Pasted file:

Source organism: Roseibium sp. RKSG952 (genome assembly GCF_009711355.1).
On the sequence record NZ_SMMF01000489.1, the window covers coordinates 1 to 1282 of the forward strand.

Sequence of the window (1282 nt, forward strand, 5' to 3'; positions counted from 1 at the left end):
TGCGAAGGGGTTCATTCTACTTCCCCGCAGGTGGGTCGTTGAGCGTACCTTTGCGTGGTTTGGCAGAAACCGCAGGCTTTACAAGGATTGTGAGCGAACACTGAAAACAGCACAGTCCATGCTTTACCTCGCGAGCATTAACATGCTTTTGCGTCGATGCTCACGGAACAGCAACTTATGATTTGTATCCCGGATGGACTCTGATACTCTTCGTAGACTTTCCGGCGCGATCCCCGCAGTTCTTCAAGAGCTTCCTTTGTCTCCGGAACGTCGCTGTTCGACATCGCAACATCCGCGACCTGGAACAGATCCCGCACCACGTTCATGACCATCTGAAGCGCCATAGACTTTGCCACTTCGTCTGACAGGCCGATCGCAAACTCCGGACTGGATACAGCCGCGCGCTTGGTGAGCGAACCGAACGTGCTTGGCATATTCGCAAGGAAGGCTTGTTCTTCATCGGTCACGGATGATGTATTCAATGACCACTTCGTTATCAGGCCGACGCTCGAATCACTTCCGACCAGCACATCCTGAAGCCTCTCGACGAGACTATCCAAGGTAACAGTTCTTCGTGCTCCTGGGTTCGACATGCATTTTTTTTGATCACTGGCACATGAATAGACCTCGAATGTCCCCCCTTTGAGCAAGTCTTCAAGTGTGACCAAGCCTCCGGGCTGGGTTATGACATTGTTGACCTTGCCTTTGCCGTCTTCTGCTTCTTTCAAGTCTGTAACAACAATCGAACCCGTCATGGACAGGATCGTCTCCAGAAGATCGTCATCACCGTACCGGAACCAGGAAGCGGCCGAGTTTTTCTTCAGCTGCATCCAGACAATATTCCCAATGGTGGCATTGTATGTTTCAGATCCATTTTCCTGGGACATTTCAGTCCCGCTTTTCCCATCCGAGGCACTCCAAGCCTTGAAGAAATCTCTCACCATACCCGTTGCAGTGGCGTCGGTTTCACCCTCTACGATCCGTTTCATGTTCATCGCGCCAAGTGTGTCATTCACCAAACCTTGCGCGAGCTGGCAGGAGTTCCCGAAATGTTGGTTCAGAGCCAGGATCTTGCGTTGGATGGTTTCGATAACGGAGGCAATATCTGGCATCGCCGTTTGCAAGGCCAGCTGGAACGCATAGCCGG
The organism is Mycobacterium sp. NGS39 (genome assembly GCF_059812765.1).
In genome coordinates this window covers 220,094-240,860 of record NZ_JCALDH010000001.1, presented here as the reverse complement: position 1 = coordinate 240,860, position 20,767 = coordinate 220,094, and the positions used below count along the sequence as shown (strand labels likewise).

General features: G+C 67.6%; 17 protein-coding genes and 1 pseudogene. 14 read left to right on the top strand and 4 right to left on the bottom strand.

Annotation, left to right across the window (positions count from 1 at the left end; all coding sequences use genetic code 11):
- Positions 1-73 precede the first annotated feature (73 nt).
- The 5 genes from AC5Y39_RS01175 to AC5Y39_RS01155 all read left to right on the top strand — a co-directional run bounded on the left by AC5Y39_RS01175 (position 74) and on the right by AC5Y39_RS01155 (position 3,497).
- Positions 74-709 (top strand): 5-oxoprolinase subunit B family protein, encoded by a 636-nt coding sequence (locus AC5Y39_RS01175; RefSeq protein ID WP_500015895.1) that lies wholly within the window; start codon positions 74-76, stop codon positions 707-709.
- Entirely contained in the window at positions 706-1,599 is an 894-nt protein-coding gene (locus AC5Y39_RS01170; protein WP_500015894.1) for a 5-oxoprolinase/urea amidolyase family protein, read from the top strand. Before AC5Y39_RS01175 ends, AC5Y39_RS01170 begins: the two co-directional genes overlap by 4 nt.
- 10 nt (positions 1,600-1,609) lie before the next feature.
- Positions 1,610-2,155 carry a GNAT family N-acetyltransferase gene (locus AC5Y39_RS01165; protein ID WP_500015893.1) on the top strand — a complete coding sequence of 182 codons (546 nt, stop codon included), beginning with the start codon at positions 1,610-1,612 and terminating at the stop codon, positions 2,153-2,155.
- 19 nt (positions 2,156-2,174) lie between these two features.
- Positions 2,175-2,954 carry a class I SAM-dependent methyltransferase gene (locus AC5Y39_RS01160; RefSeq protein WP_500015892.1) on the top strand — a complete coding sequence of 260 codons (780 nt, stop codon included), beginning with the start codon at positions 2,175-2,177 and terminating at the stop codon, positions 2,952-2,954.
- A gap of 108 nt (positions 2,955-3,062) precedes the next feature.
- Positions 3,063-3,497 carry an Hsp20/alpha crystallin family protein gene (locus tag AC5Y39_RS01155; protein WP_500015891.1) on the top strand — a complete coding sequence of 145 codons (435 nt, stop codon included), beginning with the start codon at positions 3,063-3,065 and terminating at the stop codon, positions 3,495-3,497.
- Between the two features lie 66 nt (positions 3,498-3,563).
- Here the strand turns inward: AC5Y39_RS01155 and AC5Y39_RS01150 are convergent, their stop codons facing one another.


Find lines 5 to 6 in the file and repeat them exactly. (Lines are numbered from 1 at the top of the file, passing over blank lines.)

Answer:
The organism is Mycobacterium sp. NGS39 (genome assembly GCF_059812765.1).
In genome coordinates this window covers 220,094-240,860 of record NZ_JCALDH010000001.1, presented here as the reverse complement: position 1 = coordinate 240,860, position 20,767 = coordinate 220,094, and the positions used below count along the sequence as shown (strand labels likewise).